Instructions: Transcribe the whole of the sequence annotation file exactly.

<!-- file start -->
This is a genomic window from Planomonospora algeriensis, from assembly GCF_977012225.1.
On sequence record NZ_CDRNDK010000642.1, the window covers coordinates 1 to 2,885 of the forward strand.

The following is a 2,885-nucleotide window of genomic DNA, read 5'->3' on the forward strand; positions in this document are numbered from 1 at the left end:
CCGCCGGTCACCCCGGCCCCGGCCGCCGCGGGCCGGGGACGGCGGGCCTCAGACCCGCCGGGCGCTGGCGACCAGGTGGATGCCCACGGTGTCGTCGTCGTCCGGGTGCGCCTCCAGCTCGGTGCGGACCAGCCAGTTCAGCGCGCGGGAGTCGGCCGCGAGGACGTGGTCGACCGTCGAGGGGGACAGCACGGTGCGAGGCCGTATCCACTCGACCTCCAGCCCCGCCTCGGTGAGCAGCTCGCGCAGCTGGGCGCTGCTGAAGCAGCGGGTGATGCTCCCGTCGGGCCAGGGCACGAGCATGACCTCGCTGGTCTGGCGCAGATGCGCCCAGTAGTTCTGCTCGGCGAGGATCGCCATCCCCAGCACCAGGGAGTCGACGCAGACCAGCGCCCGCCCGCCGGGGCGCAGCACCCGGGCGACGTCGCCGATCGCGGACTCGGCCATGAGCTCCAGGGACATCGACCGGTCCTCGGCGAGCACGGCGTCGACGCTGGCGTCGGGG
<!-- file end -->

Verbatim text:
This is a genomic window from Planomonospora algeriensis, from assembly GCF_977012225.1.
On sequence record NZ_CDRNDK010000642.1, the window covers coordinates 1 to 2,885 of the forward strand.

The following is a 2,885-nucleotide window of genomic DNA, read 5'->3' on the forward strand; positions in this document are numbered from 1 at the left end:
CCGCCGGTCACCCCGGCCCCGGCCGCCGCGGGCCGGGGACGGCGGGCCTCAGACCCGCCGGGCGCTGGCGACCAGGTGGATGCCCACGGTGTCGTCGTCGTCCGGGTGCGCCTCCAGCTCGGTGCGGACCAGCCAGTTCAGCGCGCGGGAGTCGGCCGCGAGGACGTGGTCGACCGTCGAGGGGGACAGCACGGTGCGAGGCCGTATCCACTCGACCTCCAGCCCCGCCTCGGTGAGCAGCTCGCGCAGCTGGGCGCTGCTGAAGCAGCGGGTGATGCTCCCGTCGGGCCAGGGCACGAGCATGACCTCGCTGGTCTGGCGCAGATGCGCCCAGTAGTTCTGCTCGGCGAGGATCGCCATCCCCAGCACCAGGGAGTCGACGCAGACCAGCGCCCGCCCGCCGGGGCGCAGCACCCGGGCGACGTCGCCGATCGCGGACTCGGCCATGAGCTCCAGGGACATCGACCGGTCCTCGGCGAGCACGGCGTCGACGCTGGCGTCGGGG